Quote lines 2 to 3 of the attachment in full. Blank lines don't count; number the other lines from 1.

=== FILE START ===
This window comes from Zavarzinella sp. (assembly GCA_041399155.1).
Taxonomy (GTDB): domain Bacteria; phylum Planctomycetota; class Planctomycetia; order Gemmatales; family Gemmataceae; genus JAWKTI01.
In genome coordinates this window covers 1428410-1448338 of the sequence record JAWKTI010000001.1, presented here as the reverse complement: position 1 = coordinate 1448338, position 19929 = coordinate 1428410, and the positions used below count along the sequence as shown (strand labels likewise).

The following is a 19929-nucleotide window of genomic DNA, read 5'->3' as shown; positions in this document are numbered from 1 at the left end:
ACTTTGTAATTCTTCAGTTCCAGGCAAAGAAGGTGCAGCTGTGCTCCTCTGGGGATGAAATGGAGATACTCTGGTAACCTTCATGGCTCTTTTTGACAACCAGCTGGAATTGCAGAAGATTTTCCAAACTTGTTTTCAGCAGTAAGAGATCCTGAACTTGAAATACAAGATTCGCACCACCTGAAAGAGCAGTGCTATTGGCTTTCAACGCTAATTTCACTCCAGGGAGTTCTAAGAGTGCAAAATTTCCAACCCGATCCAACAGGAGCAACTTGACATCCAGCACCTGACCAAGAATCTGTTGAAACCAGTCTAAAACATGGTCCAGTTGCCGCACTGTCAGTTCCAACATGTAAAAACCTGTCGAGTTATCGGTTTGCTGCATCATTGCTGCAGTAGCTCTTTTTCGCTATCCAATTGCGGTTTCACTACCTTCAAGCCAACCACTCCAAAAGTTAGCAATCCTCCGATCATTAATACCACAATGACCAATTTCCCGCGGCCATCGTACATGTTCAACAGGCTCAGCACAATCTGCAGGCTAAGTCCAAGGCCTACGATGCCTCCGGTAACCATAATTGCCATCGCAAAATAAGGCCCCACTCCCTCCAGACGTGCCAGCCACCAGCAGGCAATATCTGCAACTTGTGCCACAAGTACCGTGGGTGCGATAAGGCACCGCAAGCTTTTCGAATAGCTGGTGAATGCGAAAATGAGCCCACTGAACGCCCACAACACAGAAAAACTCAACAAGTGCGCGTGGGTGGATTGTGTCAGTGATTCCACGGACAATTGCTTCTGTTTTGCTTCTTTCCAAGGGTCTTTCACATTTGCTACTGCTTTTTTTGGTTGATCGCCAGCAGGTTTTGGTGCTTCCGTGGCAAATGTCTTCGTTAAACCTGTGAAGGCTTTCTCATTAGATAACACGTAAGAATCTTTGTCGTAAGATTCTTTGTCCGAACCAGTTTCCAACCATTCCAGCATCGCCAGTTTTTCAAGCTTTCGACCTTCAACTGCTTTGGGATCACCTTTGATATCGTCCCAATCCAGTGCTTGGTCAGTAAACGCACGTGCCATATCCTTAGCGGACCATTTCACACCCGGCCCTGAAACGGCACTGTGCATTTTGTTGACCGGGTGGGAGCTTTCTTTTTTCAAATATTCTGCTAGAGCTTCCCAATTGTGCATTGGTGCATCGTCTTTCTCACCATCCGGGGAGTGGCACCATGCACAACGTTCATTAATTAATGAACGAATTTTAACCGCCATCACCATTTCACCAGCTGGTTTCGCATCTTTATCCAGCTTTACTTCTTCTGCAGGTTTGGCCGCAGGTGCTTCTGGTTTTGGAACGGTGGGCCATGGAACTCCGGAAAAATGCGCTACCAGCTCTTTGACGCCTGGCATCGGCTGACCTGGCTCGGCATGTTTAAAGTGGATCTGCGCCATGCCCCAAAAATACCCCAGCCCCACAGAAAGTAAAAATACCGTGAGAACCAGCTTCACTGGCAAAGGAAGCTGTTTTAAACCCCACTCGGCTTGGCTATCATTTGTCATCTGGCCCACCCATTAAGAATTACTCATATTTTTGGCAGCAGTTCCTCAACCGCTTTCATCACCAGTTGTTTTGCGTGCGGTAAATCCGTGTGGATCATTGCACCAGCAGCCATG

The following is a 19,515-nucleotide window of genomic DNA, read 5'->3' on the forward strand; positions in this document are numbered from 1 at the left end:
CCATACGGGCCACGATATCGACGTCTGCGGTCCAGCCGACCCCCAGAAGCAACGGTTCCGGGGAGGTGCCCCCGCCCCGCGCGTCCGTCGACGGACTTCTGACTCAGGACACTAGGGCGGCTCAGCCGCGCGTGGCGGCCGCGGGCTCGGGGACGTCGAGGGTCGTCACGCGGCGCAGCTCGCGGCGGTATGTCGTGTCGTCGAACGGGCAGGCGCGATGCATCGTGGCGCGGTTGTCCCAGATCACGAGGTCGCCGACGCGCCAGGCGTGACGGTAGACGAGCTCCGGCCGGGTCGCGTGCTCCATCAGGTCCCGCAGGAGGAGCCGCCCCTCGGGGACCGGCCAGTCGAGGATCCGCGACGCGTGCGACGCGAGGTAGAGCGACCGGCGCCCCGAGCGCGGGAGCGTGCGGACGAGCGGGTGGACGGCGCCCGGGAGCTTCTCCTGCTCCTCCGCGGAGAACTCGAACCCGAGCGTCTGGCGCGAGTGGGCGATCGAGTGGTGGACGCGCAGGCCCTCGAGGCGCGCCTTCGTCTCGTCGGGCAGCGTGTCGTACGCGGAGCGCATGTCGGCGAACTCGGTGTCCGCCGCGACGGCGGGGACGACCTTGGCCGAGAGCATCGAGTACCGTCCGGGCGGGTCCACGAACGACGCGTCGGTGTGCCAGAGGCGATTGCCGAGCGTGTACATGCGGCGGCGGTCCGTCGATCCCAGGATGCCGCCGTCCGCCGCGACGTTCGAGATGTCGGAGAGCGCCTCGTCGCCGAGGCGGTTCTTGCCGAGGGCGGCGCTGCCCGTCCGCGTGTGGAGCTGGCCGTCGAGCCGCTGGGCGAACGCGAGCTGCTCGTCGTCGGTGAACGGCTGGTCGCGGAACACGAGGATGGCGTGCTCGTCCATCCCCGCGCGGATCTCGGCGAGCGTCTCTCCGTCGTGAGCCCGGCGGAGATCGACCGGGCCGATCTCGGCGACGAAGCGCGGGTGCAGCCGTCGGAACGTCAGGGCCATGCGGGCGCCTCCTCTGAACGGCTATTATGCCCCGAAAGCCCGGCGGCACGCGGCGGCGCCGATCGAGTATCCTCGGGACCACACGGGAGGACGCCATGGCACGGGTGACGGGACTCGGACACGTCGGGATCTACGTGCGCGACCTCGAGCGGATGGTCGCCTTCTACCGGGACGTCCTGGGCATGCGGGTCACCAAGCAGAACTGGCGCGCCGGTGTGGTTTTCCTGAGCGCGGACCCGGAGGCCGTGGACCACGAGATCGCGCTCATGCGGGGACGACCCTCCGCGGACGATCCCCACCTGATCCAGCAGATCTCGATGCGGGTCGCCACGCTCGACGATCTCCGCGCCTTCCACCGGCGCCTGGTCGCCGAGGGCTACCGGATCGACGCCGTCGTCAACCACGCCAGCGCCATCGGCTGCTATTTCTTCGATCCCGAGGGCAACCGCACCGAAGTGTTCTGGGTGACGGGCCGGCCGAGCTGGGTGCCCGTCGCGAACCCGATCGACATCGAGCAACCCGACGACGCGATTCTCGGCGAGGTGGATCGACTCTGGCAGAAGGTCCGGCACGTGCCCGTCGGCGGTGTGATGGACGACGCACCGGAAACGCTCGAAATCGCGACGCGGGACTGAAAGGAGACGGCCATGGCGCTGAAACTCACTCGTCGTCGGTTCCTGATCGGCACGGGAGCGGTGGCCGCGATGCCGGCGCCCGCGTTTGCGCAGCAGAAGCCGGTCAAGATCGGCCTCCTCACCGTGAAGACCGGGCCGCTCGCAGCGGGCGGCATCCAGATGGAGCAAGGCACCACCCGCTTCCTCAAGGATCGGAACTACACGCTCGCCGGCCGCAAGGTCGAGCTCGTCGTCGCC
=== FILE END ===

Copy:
Taxonomy (GTDB): domain Bacteria; phylum Planctomycetota; class Planctomycetia; order Gemmatales; family Gemmataceae; genus JAWKTI01.
In genome coordinates this window covers 1428410-1448338 of the sequence record JAWKTI010000001.1, presented here as the reverse complement: position 1 = coordinate 1448338, position 19929 = coordinate 1428410, and the positions used below count along the sequence as shown (strand labels likewise).